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Kriseman: St. Pete will follow Pinellas County ‘Safer at Home’ measure for now

Margie Manning

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Mayor Rick Kriseman

Mayor Rick Kriseman has held off issuing a city order directing non-essential businesses to close to battle the spread of coronavirus, but he hasn’t ruled it out for the future.

Kriseman said at a Wednesday afternoon news conference that for now the city would follow a “Safer at Home” resolution adopted earlier in the day by the Pinellas County Board of County Commissioners. He said the city would monitor activity over the weekend and if there are crowds, he could issue his own more restrictive order for the city, shutting all non-essential businesses.

The city also is working on a program to provide grants to help small businesses in sectors most hurt by ongoing restrictions. That program, dubbed “The Fighting Chance Fund,” is in the formative stages, said Deputy Mayor Kanika Tomalin.

The Pinellas county resolution approved Wednesday directs county residents to limit non-essential activity. It also requires non-essential businesses in the county to close, but it includes what Kriseman called “a big donut hole.” Under the county’s resolution, non-essential businesses can stay open as long as they comply with social distancing guidelines and make sure workers and customers maintain a distance of at least six feet from other people.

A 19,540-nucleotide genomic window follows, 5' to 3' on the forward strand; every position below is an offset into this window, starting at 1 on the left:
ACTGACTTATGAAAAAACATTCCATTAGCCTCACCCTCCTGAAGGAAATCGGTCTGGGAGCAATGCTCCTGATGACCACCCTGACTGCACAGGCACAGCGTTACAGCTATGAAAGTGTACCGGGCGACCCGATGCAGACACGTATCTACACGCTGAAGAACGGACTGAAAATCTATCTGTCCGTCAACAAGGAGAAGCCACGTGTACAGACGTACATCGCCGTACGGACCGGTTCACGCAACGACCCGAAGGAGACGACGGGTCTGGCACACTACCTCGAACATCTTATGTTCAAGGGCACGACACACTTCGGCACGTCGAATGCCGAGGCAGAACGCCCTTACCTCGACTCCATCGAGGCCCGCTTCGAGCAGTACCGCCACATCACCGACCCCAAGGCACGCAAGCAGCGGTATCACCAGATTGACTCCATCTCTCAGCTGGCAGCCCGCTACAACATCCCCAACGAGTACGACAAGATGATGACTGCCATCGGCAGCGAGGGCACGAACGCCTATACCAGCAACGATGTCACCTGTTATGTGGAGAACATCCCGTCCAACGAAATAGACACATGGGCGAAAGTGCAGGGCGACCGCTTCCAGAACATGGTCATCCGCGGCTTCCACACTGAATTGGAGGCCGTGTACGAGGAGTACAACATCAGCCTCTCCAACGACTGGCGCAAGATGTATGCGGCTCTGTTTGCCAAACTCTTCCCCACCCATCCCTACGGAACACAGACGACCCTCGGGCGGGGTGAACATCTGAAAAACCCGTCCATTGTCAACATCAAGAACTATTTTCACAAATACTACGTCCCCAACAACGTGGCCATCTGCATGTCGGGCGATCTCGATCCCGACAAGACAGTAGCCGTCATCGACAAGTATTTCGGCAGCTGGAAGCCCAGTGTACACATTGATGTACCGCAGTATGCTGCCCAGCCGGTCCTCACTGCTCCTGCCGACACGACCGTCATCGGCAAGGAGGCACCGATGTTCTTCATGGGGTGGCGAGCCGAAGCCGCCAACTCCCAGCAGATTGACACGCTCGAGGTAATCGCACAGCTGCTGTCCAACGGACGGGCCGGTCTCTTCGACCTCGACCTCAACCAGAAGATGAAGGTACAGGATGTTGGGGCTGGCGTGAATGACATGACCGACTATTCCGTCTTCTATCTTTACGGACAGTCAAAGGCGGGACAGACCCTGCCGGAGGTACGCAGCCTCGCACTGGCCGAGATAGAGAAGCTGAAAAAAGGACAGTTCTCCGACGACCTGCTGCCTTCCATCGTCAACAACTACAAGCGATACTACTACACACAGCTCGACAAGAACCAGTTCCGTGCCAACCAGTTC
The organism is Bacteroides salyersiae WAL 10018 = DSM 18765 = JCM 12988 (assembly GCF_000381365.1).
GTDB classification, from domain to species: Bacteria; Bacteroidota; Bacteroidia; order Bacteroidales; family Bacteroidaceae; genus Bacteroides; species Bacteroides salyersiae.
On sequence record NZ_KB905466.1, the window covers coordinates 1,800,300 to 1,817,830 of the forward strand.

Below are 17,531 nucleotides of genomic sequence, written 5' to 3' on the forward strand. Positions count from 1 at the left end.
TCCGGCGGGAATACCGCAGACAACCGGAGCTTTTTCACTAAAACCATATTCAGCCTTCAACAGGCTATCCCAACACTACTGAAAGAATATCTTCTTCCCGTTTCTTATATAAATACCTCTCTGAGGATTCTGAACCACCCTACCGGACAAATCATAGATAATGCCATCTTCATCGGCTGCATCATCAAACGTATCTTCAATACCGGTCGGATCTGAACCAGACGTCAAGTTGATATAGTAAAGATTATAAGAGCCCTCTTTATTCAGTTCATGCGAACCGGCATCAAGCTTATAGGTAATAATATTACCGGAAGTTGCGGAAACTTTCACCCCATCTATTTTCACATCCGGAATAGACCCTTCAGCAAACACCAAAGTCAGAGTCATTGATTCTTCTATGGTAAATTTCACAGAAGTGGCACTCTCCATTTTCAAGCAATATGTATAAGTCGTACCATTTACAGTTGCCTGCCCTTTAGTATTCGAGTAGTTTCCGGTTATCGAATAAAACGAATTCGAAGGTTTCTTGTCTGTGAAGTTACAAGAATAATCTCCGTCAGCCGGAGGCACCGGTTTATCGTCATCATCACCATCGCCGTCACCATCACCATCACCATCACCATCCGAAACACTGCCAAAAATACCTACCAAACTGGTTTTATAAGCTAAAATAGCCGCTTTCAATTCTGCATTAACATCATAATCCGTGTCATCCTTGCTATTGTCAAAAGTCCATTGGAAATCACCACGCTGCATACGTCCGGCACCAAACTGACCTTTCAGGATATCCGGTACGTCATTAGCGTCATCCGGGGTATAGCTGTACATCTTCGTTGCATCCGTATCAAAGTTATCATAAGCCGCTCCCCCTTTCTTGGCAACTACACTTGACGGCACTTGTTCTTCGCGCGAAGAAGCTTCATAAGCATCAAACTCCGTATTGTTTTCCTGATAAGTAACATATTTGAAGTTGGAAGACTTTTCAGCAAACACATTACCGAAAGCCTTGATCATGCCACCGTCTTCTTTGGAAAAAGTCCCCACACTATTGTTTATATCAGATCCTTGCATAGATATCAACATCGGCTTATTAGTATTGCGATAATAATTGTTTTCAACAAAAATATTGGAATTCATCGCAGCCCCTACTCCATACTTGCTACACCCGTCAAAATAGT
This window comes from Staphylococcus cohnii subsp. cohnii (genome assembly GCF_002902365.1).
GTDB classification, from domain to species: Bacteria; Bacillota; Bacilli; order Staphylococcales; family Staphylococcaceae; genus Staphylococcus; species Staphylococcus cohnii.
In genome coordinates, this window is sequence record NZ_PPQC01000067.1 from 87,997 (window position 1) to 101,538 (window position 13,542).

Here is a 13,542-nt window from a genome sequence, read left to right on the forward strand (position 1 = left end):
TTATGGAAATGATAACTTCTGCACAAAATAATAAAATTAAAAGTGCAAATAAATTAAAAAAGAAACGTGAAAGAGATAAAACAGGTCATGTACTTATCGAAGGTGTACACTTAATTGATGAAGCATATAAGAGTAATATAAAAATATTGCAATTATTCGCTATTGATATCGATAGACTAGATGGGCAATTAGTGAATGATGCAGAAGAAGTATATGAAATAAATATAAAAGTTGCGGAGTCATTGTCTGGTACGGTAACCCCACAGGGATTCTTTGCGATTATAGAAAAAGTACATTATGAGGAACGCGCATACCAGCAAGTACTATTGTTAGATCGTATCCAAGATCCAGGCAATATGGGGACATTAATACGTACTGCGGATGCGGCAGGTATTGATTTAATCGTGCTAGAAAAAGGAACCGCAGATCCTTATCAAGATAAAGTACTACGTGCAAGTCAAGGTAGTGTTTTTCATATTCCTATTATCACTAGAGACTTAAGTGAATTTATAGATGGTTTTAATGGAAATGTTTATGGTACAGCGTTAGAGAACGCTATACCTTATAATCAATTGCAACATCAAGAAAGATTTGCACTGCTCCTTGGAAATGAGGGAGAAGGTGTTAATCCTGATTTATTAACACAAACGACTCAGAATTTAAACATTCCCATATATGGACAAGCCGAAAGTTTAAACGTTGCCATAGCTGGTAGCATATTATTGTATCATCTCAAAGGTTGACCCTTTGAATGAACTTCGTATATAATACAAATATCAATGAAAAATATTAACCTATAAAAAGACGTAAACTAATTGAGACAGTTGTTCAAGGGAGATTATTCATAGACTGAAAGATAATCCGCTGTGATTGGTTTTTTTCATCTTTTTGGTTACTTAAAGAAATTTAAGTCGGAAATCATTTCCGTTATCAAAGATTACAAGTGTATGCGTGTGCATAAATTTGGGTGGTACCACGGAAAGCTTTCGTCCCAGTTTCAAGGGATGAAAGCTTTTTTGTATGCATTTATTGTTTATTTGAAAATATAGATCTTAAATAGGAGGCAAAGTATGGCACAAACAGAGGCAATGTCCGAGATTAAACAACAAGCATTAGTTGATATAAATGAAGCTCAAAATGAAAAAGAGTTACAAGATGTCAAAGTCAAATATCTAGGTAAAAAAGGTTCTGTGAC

“That allows anyone to go anywhere,” Kriseman said, although he failed in his request to get county commissioners to include language to close all non-essential businesses.

He said he has the authority to take stronger steps.

“I don’t want to be cynical, but it’s hard not to be given that we’ve all seen instances where businesses haven’t necessarily followed the guidelines or the rules,” Kriseman said. “I can’t say it strongly enough. Follow the rules. Follow the guidelines. If you want to stay open, you’ve got to do it. Otherwise we’re going to shut you down.”

He said he recognized the difficult decision the county commission faced, and added that everyone is making decisions they’ve never had to make before.

“However, economies can be rebuilt. People can’t. The only way to truly save lives and to flatten the curve is to suffer the short-term pain associated with a shutdown of all nonessential businesses and to stay home,” Kriseman said.

The city can and will rebuild its economy and that’s a major focus, he said.

Small and independent businesses are the lifeblood of the economy, Tomalin said.

“We must be focused on our recovery and on giving our small business owners, who have been so adversely impacted by these necessary public health protocols, a fighting chance to survive, to recover, to succeed. We must help the employees who breathe life into these businesses the same chances,” she said.

The goal is to create a fund and distribute resources to the sectors most adversely impacted by recent orders. The fund will provide locally owned and operated businesses of a certain size and their employees some relief. It will provide a grant, not a loan, Tomalin said.

The city is still working through the specifics, but city council members have indicated their support, she said.

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